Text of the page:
Cleveland Clinic is a non-profit academic medical center. Advertising on our site helps support our mission. We do not endorse non-Cleveland Clinic products or services. Policy
Any kind of ankle sprain or injury isn’t just painful when it happens. It’s the type of annoying, nagging injury that can linger for weeks. The stiff, painful muscles can make just walking around hard enough, never mind the time you’ll miss running or exercising.
It’s not surprising that people who run or work out regularly will try to prevent these painful injuries in any way possible. While there’s no equipment that can completely prevent ankle injuries from happening, that doesn’t mean safe support is impossible. With the right kind of shoe, brace and exercise, you can give your ankles the support they need without negatively impacting your performance.
To find out what gets you the best ankle support and if high-top athletic shoes are better than low-cut options, we talked to orthopedic surgeon Sara Lyn Miniaci-Coxhead, MD.
On its surface, the idea that high-top athletic shoes offer more ankle support seems like the right one. Dr. Miniaci-Coxhead says the snug protection of high-top athletic shoes can certainly make your ankles feel more stable, but the real question is whether that extra support prevents ankle sprains.
And that’s a question that is still very debatable, she says.
“There are a few studies that suggest the foot inverts less (which is the main mechanism of an ankle sprain) when wearing high-top shoes,” she says. “However, there are also studies saying that, in a dynamic situation, high-top shoes did not prevent excessive inversion.”
So does the type of activity you’re doing matter?
“I think people participating in sports that tend to have a higher risk for ankle sprains (basketball, for example) may benefit from a high-top shoe,” Dr. Miniaci-Coxhead says. She adds that they also may help those who are recovering from an ankle injury or who are more prone to injuries.
However, high-top shoes aren’t the only way to get extra support. “Studies show that high-top shoes, ankle braces and taping are likely all equal in their effectiveness in supporting the ankle,” she says.
As with shoes, there’s no perfect brace that can guarantee you won’t suffer a sprained ankle at one point or another. But braces are still a great way to give your ankles stronger support to better prevent ankle sprains, especially during intense physical activity.
Ankle braces have come a long way over the years and many now offer support without sacrificing too much comfort or flexibility. But there is also an almost overwhelming number of choices and variations.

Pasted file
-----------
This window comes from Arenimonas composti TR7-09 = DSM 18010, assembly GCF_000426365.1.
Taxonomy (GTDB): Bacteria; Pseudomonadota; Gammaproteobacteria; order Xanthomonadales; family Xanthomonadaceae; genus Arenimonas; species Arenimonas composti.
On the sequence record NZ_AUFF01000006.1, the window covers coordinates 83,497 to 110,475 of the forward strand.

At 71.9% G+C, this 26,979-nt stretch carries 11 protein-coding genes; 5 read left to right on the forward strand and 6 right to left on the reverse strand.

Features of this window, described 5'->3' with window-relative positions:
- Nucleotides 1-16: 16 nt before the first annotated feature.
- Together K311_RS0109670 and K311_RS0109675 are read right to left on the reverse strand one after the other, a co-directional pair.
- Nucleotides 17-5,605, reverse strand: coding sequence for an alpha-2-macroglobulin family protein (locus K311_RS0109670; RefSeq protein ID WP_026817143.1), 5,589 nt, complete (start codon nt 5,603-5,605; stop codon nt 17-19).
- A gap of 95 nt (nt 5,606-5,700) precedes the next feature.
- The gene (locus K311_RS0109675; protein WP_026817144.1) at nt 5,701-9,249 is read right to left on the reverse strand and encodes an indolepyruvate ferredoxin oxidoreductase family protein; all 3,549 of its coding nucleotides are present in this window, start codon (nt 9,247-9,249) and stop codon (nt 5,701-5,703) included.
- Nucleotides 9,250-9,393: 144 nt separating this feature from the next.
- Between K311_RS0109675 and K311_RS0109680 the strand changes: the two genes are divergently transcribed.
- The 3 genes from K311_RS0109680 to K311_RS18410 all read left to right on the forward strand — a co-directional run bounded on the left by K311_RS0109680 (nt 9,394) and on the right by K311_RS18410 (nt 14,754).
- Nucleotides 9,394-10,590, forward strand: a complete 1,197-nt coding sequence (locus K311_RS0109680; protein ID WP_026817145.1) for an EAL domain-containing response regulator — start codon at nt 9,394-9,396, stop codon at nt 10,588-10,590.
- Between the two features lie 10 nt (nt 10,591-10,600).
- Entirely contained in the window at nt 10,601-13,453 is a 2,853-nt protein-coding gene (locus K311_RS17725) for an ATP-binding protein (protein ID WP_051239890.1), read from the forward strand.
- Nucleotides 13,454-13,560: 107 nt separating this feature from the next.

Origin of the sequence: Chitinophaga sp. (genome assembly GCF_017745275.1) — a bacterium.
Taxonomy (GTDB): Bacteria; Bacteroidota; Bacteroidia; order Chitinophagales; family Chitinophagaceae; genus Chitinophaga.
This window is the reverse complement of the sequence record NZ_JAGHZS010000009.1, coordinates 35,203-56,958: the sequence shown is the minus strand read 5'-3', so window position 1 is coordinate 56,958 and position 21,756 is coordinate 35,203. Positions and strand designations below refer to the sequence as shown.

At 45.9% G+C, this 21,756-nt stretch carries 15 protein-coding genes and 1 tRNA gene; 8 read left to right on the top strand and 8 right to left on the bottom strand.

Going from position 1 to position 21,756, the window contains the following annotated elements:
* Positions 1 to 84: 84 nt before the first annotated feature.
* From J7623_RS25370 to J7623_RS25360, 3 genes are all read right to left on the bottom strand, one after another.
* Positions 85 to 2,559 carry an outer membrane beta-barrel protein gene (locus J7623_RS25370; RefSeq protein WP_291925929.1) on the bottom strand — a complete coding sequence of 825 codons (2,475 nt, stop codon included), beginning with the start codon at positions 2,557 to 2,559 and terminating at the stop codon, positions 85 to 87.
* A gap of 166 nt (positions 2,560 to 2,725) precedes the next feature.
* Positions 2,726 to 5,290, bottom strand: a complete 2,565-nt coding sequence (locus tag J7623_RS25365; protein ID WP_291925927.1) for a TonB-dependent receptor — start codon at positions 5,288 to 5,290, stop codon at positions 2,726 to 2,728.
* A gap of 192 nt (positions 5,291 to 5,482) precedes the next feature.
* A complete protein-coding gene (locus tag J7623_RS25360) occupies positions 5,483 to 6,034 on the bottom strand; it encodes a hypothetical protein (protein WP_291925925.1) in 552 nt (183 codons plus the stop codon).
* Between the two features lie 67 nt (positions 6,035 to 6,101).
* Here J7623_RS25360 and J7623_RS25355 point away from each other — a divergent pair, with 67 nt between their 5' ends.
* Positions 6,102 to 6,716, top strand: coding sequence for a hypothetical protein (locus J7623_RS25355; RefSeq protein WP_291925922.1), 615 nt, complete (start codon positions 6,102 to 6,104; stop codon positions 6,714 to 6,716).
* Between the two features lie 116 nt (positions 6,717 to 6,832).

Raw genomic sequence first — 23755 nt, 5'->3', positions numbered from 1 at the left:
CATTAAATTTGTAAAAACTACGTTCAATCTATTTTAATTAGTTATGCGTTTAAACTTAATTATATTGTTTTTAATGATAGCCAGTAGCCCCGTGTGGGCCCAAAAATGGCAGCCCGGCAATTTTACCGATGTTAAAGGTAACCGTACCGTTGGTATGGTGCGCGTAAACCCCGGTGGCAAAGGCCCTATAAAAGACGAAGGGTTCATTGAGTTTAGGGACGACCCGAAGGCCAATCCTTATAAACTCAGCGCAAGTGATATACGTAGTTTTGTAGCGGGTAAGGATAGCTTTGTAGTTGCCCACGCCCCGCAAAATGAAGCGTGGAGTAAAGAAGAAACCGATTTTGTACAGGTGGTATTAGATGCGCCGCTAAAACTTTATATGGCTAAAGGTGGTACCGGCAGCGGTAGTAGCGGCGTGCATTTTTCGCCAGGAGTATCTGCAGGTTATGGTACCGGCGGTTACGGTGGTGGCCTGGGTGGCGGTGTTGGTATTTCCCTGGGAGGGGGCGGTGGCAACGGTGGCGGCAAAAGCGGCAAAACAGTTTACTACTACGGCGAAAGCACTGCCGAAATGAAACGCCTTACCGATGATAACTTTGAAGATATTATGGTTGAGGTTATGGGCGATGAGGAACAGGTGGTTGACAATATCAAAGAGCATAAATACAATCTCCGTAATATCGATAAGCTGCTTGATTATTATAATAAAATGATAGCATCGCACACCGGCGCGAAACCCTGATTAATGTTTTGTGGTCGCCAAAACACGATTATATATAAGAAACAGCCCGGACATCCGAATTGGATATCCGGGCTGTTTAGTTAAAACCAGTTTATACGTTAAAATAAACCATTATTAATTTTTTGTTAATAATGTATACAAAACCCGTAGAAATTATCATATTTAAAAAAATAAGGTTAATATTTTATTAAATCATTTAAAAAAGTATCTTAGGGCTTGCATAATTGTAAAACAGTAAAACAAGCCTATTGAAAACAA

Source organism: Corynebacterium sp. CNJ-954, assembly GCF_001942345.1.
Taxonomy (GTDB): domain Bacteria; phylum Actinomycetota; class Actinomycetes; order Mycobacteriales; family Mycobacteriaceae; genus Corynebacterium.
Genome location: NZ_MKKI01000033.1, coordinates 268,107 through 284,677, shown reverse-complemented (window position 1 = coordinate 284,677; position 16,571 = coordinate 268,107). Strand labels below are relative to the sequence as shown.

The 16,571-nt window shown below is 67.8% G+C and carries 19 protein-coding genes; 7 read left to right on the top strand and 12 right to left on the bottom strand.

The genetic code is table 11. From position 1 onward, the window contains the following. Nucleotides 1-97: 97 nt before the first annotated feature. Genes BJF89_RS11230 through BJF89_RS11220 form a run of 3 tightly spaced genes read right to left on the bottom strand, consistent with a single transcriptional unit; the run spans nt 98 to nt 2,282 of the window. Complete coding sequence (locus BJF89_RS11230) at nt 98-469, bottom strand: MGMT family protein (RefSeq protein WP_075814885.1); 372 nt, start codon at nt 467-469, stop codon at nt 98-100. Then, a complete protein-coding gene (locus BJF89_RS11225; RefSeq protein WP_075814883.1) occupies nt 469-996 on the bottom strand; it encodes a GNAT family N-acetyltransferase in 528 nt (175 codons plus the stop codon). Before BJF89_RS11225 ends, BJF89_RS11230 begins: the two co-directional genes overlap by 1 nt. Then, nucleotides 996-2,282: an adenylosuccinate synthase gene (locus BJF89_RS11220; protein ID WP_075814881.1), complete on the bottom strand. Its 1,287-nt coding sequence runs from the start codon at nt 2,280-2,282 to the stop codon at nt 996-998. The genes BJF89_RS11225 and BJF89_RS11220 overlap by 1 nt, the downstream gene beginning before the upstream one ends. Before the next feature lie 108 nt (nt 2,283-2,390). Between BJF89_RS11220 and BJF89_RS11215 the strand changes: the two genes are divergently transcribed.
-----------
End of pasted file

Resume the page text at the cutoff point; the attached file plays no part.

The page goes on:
To make sure you pick the best brace for you, consult your healthcare provider or physical therapist can also help you in the process. It may take a lot of sampling to get the right brace for you but that’s essential to make sure you get the most support you can – and not risk additional injury.
While ankle splints are used to stabilize the ankle, they’re meant for use with injuries or other medical conditions affecting the ankle. They’re not meant for athletic use of any kind. If you think you need to use an ankle splint, please consult your health care provider or physical therapist.
While it may seem that high-tops help, Dr. Miniaci-Coxhead says that the best way to prevent an ankle sprain is less about what you put on your ankle and more about how strong your ankles are.
In fact, she says, research shows that the muscles that evert your ankle (therefore helping prevent sprains) may activate more slowly in high-top versus low-top shoes.
“Another study demonstrated that even though all those devices (shoes, braces, etc.) are helpful in supporting the ankle, the most important thing in preventing an inversion moment is the activation of the muscles that evert the foot,” she says.
So, yes, high-tops and braces can help support your ankles, but, “the best prevention for an inversion injury is having strong muscles on the outside of the foot (evertors), and wearing high-top shoes can cause these muscles to activate later and be less effective,” Dr. Miniaci-Coxhead says.
In the end, she says, wearing high-tops or a brace could help support your ankles, but muscle strength is likely more important than any shoe, brace or taping in preventing injuries.
If you’ve already injured your ankle, it’s important to maintain recovery exercises as pain allows. Treatment of the injured ankle can help prevent further, repeated injuries that can lead to joint issues.
While each person’s body and its recovery are different, Dr. Miniaci-Coxhead says you should be able to start carefully doing recovery stretches and exercises within a few days of the injury. But be mindful of your body. Stop doing the exercises if you experience pain and always check with your healthcare provider.
Range of motion exercises can help loosen the muscles and ligaments around your ankle without putting too much strain on them. One example is ankle circles. In a seated position, lift your leg with the injured ankle off the ground and make slow circles with the foot in one direction for 10 repetitions. When you’re done, repeat the exercise in another direction.
Resistance band exercises can also help improve the strength and flexibility of the ankle as it heals. Doing this should help prevent additional ankle sprains when you return to full activity.
For a full list of stretches and exercises that can strengthen your sprained ankle, consult your healthcare provider or physical therapist.
While many sprains heal with only home treatment, they also can require a visit to the doctor. So, putting the shoe debate aside, here are some things that reduce your risk of sprains and injuries:
If you keep these tips in mind and keep your ankles strong, you can probably choose the shoes that you like the best or the ones that are most comfortable for whatever activity you have in mind.